"There's no question I loved the idea of space," says Carson. "Having grown up in places that were not very spacious with lots of people around, I liked the idea of having your own space, and the idea of being so secluded really appealed to us."
But as they drove around the neighborhood, they found more than just a plot, they found a home. "I said, 'Wow! This place has potential,'" Carson recalls. "'We could do some things with this—we can add a portico, a circular driveway, and landscaping.'"
Carson was inspired, and so was Candy, who got busy on the interior as soon as they moved in. She knocked down walls on the first floor to create a more open floor plan and added a state-of-the-art kitchen where family and close friends (including Maryland State Schools Superintendent Nancy Grasmick and husband, lumber magnate Lou, and Baltimore publisher, Steve Geppi and wife Mindy) gather for her famous vegetarian meals and after-church Sunday brunches.
While their home oozes European style and sophistication—with a hand-carved antique dining room buffet, Chippendale-style dining room chairs, crystal chandeliers, and high quality oil paintings—Candy, an inveterate bargain hunter, says she purchased much of the furniture at the Laurel Auction.
"Did I ever imagine I would live in a place like this?" she asks. "Of course not. Growing up poor, you try to be a good steward of the money you have."
Since both Candy and Ben were raised poor, they have been careful to keep their three sons (Murray, 25, Ben Jr., 23, and Rhoeyce, 22) grounded. The boys grew up mowing the lawn, helping around the house, playing musical instruments, and watching the example of their parents, who give away and raise large sums of money for the Carson Scholars Fund. (To date, the Carson Scholars Fund has provided more than 3,400 scholarships to high-achieving students.)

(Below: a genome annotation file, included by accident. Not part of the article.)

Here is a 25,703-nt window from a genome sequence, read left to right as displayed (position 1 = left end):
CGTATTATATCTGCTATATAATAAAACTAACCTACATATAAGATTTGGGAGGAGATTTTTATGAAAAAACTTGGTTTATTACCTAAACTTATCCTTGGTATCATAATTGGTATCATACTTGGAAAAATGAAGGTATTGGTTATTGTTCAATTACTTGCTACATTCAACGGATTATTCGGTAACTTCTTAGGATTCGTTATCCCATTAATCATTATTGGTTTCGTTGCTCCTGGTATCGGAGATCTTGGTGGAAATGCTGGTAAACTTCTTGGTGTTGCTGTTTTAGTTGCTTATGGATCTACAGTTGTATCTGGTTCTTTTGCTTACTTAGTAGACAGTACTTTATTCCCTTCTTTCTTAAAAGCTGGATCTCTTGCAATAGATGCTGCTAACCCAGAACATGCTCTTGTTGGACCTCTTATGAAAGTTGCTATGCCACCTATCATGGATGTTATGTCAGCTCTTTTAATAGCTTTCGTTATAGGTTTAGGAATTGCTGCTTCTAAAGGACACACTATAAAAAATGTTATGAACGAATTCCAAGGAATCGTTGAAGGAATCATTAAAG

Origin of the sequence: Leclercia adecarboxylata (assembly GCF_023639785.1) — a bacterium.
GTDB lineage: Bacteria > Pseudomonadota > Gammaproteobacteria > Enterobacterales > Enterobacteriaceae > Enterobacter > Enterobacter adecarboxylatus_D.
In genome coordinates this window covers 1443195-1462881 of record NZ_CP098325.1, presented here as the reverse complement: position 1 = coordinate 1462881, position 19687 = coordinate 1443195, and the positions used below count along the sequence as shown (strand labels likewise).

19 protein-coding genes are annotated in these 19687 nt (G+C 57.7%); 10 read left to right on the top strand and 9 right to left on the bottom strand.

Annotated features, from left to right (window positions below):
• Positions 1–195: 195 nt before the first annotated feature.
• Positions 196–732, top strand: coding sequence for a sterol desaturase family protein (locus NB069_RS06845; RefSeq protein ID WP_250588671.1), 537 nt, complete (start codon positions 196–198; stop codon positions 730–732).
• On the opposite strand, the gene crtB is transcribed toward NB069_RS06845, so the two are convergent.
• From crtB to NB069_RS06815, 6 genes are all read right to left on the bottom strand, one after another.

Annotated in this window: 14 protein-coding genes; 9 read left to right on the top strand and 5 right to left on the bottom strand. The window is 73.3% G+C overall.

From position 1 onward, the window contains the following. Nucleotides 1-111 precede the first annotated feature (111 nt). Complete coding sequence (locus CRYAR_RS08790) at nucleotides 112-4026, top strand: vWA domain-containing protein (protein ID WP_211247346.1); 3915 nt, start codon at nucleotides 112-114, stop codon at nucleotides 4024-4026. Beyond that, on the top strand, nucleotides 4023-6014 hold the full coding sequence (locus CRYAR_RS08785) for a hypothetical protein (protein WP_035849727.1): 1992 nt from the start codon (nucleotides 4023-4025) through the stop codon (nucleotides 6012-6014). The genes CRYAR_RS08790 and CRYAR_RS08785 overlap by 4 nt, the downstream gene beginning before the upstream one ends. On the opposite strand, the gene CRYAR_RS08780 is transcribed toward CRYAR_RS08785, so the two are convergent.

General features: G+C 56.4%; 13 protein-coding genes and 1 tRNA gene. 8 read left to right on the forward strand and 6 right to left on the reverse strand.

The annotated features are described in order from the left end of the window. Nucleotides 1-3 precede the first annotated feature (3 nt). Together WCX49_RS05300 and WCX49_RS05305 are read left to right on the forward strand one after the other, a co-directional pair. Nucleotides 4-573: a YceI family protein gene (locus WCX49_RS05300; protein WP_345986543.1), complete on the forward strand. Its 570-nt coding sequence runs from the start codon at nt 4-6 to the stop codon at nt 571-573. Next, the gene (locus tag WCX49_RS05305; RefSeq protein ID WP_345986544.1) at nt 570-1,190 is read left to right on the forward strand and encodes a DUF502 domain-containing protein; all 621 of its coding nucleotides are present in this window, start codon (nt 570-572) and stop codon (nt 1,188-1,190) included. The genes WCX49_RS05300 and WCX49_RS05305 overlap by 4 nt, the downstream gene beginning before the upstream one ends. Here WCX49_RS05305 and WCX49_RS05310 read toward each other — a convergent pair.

"The one thing I've noticed over the years is that the children of a lot of people we know who are quite affluent have not done well," says Carson. "Being determined that our children would not grow up that way and that they would understand the value of hard work and the value of money, we've been very careful not to spoil them. Growing up in hardship was a tremendous advantage to me. It puts fire in your belly and gives you the will to keep going when people tell you you should quit."
Their strong faith is also a guiding force. "We are very spiritual people so you will see a lot of Bibles around the house and things that are indicative of that," says Carson, who attends a Seventh Day Adventist Church in Silver Spring. "I don't have to be politically correct here." He points to a stained-glass window in his foyer, a painting of him with Jesus, and his favorite proverb over the fireplace—"By humility and the fear of the Lord are riches and honor and life"—Proverbs 22:4.
Carson also loves being a Baltimorean, although it took some time. "I came here in 1972 to look at Hopkins Medical School before renovations began, and I said, 'Do people actually live here?'" he recalls. "I couldn't believe how bad it was. Four years later, when I came back for residency, they had done a lot of work and have been going gangbusters ever since. I think Baltimore is one of the great success stories in our nation when it comes to urban renewal. Now, I love it here, and this would be my preferred place to live."
Still, it's the people, not the place, that matter to him most. "I have the most supportive and wonderful wife anyone could ask for," says Carson. "I don't get attached to things. If tomorrow I lose everything, and I'm back in a house like I grew up in, it won't be the end of the world. It's not the home, it's the people that make it a great place."